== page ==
Something I read this weekend reminded me of the perfect partner to generosity – receiving. In spiritual (or other) practice we often focus on generosity, whether generosity of wealth, time, fortune/resources, love or any other expression. I think of generosity as a muscle that needs to be flexed and exercised regularly in order to develop! One way I’ve tried to extend this muscle is by using the ‘10% rule’, whereby if I’m considering giving money to a charity or a person collecting for a good cause, or even to family and friends, I think of the figure I am willing to or can afford to give and wherever possible add 10%. Of course it isn’t always feasible to give more, but by bringing a gentle awareness to the boundaries I’ve somehow set for myself – usually unconsciously – I can test how firm those boundaries feel on a given day. Probably 9 times out of ten I find there is more money to give. For non-monetary examples, if I notice something nice about people I don’t hold back these days, but choose to tell them how well they are looking, or whatever the example might be.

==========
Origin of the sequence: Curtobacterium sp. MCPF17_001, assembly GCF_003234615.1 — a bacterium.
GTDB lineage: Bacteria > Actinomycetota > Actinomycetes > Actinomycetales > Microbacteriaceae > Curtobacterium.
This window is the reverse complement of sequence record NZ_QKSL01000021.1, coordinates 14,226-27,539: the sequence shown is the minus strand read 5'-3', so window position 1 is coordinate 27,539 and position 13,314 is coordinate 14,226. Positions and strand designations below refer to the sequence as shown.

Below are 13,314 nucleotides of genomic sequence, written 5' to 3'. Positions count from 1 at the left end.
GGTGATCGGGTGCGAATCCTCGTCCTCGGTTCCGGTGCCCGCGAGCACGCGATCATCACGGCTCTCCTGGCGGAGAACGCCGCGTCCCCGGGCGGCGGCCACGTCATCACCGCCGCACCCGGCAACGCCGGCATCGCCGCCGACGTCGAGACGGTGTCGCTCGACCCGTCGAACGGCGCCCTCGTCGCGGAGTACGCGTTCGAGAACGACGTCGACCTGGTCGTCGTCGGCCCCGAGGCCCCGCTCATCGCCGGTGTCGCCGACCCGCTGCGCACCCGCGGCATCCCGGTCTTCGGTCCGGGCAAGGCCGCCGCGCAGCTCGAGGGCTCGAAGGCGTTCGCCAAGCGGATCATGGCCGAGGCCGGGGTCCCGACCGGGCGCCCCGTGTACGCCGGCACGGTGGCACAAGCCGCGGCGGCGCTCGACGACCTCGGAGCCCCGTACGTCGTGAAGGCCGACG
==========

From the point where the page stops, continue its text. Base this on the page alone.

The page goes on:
So, what of receiving? Receiving seems to get short thrift – not so much bad press as no press at all.
Receiving is our way of allowing other people to flex their generosity muscles, and yet how often have you refused an offer of help or brushed away a compliment? To focus only on our own generosity, on our giving to others, and in doing so being unable or unwilling to accept similar gifts from others we have perhaps misunderstood the constant flow of giving and receiving in our lives. To receive help, money, compliments, gifts etc from others is not un-spiritual or materialistic in some way (though clearly specifically seeking out ways of manipulating others to be more ‘generous’ in our favour would be!). Rather, it is a practice in being present, without expectation, and receiving that which others would like to generously give to us for reasons perhaps only they know.
I realise in writing this that their ‘gifts’ might not always be perceived by us as being generous – the opportunities others afford to us to practice our patience muscle might be less well received (sometimes? often?) than sharing compliments or items of monetary or other value – but nonetheless this constant exchange of gift and receipt with those around us helps make life the wonderful experience that it is.